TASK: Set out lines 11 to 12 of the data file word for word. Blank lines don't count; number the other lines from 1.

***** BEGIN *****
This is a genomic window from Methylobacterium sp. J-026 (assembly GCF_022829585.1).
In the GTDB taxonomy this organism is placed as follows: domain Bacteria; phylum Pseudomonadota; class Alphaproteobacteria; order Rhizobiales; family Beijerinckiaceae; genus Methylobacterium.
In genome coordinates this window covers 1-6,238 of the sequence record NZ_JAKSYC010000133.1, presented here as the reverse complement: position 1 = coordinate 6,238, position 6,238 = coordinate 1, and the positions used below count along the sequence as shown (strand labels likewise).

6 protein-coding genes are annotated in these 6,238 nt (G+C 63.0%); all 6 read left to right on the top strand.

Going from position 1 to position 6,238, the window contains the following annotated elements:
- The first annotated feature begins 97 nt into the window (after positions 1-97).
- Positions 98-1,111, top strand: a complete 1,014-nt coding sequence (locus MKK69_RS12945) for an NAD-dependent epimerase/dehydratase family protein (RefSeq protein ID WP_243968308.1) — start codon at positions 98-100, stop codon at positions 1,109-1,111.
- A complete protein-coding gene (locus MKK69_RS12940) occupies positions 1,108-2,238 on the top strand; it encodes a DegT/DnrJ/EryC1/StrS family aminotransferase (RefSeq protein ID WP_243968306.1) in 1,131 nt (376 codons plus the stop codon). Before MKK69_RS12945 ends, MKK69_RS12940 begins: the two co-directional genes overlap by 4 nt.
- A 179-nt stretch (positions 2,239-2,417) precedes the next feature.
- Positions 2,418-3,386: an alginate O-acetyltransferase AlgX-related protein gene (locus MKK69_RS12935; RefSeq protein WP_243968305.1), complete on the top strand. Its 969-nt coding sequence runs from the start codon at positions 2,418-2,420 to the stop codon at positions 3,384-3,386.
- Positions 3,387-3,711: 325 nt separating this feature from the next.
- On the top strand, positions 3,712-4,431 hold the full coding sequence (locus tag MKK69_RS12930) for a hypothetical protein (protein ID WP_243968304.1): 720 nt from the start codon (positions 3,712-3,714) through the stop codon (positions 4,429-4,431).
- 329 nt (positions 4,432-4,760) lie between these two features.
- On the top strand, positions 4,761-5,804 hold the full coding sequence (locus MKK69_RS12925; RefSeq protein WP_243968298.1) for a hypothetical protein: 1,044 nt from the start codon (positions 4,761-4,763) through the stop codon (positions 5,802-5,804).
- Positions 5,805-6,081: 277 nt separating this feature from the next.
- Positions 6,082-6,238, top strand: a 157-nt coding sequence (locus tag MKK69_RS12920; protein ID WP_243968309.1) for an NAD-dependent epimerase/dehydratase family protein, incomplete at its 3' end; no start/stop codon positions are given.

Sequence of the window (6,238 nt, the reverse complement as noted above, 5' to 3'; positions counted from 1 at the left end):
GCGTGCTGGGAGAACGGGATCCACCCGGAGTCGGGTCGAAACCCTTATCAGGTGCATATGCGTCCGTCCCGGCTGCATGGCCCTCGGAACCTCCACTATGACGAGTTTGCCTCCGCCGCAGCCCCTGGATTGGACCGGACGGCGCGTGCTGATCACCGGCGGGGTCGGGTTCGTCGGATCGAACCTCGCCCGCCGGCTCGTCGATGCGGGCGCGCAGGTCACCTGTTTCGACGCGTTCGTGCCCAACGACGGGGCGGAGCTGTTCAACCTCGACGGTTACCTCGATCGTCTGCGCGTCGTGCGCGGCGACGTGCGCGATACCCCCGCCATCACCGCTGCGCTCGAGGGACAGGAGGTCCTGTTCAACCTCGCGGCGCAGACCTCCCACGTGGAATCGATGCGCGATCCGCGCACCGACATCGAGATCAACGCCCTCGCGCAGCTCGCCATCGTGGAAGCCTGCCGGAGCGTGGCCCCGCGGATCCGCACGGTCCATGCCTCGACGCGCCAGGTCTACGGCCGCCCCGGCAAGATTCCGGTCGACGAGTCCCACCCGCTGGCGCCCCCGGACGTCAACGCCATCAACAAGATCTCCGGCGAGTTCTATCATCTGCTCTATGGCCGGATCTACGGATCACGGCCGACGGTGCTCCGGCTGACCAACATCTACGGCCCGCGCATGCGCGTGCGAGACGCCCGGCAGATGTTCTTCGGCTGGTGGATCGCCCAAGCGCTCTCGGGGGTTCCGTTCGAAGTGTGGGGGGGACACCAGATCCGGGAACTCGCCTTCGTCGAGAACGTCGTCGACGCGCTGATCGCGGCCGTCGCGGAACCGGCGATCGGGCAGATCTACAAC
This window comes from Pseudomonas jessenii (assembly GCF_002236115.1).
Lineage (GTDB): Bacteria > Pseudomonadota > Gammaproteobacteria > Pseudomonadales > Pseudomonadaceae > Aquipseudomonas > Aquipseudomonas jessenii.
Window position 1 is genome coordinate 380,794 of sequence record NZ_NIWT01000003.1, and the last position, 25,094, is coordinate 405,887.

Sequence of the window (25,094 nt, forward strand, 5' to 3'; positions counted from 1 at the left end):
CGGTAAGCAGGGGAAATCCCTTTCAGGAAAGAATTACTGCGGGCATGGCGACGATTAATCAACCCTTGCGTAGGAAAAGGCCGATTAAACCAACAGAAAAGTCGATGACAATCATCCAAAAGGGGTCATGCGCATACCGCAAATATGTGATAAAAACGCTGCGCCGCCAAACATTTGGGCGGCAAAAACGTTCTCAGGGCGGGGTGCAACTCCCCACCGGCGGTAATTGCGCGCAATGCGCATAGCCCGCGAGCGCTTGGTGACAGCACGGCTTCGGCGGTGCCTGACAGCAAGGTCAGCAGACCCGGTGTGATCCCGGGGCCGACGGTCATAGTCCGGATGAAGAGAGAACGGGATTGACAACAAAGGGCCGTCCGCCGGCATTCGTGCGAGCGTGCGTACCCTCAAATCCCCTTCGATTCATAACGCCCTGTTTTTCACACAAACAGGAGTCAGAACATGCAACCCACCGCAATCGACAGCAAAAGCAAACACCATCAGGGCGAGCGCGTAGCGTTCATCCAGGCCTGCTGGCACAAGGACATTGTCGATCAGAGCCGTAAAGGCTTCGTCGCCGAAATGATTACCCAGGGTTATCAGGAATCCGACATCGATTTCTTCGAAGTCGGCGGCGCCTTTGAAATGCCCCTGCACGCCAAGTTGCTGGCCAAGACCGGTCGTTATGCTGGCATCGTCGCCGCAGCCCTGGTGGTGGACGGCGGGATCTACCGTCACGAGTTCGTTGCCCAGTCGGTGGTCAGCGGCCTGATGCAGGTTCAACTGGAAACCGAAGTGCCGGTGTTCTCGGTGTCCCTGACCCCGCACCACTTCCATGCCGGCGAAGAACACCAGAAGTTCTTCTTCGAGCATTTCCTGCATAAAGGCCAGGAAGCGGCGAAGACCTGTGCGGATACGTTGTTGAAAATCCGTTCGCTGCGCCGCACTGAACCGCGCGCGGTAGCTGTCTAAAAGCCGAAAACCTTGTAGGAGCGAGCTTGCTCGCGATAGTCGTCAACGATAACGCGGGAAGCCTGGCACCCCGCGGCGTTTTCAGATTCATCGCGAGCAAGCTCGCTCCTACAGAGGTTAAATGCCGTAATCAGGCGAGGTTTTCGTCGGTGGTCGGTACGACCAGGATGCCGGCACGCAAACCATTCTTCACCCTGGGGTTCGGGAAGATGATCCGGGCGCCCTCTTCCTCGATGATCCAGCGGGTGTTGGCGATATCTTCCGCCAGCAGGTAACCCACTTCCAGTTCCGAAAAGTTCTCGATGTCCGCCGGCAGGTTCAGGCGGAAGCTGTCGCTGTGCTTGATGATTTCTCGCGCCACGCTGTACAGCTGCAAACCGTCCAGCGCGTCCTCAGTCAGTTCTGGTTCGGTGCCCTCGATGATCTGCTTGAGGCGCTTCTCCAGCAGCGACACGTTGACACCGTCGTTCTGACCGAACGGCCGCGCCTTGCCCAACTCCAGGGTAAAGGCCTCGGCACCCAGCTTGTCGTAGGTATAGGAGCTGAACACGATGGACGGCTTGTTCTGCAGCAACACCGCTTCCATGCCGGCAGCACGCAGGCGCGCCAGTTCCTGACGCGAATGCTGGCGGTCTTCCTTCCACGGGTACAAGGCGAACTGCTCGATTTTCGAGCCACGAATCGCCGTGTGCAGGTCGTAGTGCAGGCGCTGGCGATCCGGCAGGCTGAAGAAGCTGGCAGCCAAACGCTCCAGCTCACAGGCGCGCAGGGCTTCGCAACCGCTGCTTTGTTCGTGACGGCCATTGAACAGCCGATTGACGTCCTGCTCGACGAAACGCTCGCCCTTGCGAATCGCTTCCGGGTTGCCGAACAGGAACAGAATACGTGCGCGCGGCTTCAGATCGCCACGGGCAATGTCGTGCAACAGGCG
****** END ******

- Positions 3,387-3,711: 325 nt separating this feature from the next.
- On the top strand, positions 3,712-4,431 hold the full coding sequence (locus tag MKK69_RS12930) for a hypothetical protein (protein ID WP_243968304.1): 720 nt from the start codon (positions 3,712-3,714) through the stop codon (positions 4,429-4,431).